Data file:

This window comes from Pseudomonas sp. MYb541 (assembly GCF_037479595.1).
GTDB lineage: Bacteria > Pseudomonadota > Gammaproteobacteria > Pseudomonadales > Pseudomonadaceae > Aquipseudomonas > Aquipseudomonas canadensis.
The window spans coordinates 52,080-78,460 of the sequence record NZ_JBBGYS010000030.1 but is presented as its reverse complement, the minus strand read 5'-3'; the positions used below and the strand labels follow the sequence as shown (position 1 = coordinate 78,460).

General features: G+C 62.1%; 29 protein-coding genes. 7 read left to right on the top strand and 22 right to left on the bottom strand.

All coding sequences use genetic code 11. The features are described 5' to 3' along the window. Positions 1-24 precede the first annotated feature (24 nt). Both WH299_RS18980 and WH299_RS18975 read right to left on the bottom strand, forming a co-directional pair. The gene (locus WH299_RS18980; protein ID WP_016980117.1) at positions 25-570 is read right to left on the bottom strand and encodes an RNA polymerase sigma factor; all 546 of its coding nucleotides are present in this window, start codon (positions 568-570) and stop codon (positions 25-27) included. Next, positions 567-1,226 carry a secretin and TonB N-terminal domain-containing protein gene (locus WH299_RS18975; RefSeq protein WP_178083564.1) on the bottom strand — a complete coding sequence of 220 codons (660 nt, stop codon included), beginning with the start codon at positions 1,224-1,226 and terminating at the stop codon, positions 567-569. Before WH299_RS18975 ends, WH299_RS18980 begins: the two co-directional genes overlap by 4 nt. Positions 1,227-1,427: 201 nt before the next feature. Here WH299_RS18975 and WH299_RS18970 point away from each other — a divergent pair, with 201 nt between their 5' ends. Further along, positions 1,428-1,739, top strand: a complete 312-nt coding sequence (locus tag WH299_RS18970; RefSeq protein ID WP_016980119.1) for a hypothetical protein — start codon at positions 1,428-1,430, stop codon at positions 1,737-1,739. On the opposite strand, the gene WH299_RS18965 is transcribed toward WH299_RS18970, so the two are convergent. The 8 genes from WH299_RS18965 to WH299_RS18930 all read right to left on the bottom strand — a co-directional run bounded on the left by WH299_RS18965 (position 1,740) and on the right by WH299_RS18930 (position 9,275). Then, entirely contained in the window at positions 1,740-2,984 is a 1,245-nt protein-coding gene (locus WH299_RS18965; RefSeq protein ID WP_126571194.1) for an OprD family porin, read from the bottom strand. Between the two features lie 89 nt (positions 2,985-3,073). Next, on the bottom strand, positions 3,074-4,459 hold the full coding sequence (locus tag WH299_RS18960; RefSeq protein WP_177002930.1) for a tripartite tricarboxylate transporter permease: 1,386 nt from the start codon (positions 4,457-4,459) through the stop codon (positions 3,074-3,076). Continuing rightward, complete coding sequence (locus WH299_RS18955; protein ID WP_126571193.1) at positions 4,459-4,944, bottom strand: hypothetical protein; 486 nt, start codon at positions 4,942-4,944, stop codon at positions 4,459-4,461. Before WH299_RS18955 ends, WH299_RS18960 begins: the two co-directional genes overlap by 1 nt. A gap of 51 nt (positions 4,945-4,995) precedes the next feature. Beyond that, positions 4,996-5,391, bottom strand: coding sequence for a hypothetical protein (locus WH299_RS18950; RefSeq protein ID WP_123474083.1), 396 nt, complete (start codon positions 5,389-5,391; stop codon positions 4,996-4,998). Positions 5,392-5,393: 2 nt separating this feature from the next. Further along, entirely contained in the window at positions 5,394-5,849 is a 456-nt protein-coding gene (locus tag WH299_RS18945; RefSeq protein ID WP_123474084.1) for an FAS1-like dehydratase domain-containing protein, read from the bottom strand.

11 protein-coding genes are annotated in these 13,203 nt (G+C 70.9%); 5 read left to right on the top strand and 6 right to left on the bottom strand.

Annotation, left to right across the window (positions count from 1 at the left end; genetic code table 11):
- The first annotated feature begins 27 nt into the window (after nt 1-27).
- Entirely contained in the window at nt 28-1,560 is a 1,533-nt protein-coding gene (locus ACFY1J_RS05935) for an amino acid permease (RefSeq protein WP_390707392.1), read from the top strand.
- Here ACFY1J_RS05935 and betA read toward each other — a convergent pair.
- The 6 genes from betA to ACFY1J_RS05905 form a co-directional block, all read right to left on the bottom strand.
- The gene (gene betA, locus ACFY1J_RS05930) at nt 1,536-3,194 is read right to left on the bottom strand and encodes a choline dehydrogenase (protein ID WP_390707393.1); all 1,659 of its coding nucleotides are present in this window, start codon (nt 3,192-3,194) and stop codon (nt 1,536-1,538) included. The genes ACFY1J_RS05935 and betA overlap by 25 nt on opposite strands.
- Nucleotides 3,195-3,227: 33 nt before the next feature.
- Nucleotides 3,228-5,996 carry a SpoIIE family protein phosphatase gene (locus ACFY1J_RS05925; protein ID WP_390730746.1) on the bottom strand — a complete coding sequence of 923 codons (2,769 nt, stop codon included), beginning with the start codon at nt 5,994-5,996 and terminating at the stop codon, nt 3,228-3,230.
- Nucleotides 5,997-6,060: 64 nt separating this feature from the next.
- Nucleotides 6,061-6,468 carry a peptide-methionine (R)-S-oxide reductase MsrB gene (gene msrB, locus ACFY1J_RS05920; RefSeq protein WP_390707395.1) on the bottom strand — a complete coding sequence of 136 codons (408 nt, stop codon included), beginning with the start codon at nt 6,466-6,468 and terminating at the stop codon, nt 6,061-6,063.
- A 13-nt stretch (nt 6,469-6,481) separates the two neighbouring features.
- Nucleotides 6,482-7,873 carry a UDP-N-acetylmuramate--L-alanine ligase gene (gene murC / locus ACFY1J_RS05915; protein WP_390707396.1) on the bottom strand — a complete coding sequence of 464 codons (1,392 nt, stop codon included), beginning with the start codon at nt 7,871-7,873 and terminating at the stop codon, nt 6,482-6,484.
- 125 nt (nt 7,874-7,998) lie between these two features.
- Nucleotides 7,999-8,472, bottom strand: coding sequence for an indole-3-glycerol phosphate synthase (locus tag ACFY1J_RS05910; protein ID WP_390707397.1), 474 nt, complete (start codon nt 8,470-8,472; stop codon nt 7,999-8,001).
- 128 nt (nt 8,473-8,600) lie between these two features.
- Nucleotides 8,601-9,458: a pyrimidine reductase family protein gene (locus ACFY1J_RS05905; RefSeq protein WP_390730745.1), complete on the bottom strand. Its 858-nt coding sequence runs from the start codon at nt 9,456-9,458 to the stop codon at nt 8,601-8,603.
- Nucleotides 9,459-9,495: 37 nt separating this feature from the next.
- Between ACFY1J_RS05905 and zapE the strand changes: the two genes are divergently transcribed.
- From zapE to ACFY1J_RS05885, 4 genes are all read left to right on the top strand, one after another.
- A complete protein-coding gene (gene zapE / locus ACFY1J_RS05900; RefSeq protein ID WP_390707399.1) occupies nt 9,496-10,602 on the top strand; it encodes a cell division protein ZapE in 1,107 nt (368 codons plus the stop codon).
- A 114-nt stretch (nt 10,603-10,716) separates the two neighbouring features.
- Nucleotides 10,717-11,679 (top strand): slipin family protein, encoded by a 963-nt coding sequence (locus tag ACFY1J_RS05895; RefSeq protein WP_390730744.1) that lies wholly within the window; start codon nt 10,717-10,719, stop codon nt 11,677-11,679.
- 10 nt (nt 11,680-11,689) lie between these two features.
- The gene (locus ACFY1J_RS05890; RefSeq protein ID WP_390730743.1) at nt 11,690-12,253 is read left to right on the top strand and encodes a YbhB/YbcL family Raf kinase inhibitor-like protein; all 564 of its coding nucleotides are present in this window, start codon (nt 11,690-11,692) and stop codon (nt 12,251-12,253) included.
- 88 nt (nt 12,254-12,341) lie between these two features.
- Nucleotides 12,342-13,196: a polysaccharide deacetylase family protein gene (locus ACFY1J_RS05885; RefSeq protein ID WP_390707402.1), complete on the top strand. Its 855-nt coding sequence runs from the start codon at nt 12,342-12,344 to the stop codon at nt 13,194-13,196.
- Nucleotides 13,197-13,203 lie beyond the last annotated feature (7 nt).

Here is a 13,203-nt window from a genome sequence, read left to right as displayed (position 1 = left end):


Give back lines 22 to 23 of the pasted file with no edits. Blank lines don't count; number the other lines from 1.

- Nucleotides 8,601-9,458: a pyrimidine reductase family protein gene (locus ACFY1J_RS05905; RefSeq protein WP_390730745.1), complete on the bottom strand. Its 858-nt coding sequence runs from the start codon at nt 9,456-9,458 to the stop codon at nt 8,601-8,603.
- Nucleotides 9,459-9,495: 37 nt separating this feature from the next.